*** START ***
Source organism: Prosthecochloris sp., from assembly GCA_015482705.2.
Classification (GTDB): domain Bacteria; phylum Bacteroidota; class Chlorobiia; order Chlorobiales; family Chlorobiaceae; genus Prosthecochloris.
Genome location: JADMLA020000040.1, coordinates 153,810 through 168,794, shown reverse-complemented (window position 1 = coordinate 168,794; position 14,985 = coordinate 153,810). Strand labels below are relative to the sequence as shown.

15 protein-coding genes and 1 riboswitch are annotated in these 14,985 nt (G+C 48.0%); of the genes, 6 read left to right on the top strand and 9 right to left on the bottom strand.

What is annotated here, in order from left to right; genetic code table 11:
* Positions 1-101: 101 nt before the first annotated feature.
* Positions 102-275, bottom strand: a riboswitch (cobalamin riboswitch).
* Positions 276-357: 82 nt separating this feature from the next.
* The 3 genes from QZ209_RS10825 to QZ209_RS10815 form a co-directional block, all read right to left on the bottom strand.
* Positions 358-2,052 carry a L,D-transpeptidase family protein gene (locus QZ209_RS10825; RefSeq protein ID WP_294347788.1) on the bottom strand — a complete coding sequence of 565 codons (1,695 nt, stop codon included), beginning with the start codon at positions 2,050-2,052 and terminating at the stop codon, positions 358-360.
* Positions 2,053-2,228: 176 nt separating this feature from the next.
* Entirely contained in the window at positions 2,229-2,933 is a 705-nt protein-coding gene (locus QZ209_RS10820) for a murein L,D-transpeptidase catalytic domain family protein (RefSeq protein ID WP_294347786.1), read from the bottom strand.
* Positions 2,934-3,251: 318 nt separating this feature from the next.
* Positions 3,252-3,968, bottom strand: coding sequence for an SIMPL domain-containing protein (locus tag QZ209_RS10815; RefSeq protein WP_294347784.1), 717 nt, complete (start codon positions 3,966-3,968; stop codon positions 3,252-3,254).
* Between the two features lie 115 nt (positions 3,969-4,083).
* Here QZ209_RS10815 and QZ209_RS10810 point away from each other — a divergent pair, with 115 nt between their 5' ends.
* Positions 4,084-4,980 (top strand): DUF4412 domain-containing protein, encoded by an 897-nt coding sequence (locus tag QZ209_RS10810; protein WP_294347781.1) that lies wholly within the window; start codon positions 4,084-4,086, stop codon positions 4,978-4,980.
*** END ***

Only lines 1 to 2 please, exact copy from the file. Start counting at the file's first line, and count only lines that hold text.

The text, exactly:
Source organism: Prosthecochloris sp., from assembly GCA_015482705.2.
Classification (GTDB): domain Bacteria; phylum Bacteroidota; class Chlorobiia; order Chlorobiales; family Chlorobiaceae; genus Prosthecochloris.